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Taking a nap in between customers.

The center of Oslob consists of one main road called Natalio Bacalso Avenue, which houses a small market, a few restaurants, convenience stores and numerous guest houses. Ten kilometers from the main area of town is the whale shark area, Tan-awan, where tourists are dropped off to wait in line to be taken out on a small rowboat. From there, they can scuba, snorkel or watch from the boat while whale sharks get fed. Each person gets 30 minutes in the water.

While I was there, I estimated around 200 people were around trying to get a look as well, so the experience is far from intimate. Fishermen paddle around nearby dropping food in the water to attract the whale sharks to where the tourist boats sit.

Tourists travel great distances for just 30 minutes alongside the impressive sea creatures. Seeing them is on all of the great to-do’s of Cebu and gets mentions on all of the travel blogs.Tourism brings income, jobs and infrastructure, but it usually has a mixed reception for those directly affected.

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Many tourists opt to take a 3:00am bus from Cebu City or from the popular diving spot Moalboal. They leave and return the same day, therefore bypassing most of Oslob. Restaurants and the local government still benefit from their visit, which once used to cost tourists 50 pesos ($1 USD) for 30 minutes of snorkeling but now amounts to 1,500 a person ($28USD). Because the local government manages the project, only locals are employed.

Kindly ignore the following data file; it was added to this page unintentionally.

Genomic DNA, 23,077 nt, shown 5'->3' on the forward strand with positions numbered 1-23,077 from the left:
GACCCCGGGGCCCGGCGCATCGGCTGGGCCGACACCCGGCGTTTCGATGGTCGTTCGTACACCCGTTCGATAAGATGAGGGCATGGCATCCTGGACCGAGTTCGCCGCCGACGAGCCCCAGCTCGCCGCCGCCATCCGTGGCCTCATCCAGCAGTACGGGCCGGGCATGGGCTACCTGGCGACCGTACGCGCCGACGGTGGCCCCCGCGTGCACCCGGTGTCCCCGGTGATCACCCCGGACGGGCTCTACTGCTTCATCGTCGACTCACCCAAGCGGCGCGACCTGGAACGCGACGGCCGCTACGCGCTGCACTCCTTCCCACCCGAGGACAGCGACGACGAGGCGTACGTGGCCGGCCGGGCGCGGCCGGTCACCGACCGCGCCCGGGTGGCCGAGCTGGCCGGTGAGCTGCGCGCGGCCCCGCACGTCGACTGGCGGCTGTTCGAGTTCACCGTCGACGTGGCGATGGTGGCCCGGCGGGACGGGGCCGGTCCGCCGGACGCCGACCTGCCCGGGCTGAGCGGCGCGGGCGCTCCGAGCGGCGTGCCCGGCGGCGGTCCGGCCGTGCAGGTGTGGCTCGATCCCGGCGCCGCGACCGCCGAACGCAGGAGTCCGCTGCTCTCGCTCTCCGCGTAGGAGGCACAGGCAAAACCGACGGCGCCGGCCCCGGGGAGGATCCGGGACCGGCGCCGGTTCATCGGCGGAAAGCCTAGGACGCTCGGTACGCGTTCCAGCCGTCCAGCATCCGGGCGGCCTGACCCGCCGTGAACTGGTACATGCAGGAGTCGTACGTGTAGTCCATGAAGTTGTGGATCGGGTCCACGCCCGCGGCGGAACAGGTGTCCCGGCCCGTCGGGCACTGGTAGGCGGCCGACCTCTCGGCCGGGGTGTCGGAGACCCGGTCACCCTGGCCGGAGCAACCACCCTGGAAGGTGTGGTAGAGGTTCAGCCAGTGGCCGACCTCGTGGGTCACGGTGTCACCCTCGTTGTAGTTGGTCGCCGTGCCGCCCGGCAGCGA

Those who lived in Oslob before the big tourist boom mention that before, it was a very quiet town. I spoke with Pretty, a fruit vendor at the town market who told me the whale sharks bring lots of tourists who spend money. Now, the locals have more buildings and more business. (Later in the day, I returned to the market to pick up more fruit. I spotted the woman who at the whale sharks wharf sold me a few slices of pineapple and a bit of watermelon for an overpriced 100 pesos ($2 USD), something that would normally cost half that price, if not less. I tried to bargain with her, but she wouldn’t budge. I was starving, so I didn’t really care; and after all, what are two dollars to me? “Ah, I recognize her,” I told Pretty. “Oh yes, that’s my mom!” she said. And I realize now why else it’s beneficial to have tourists.)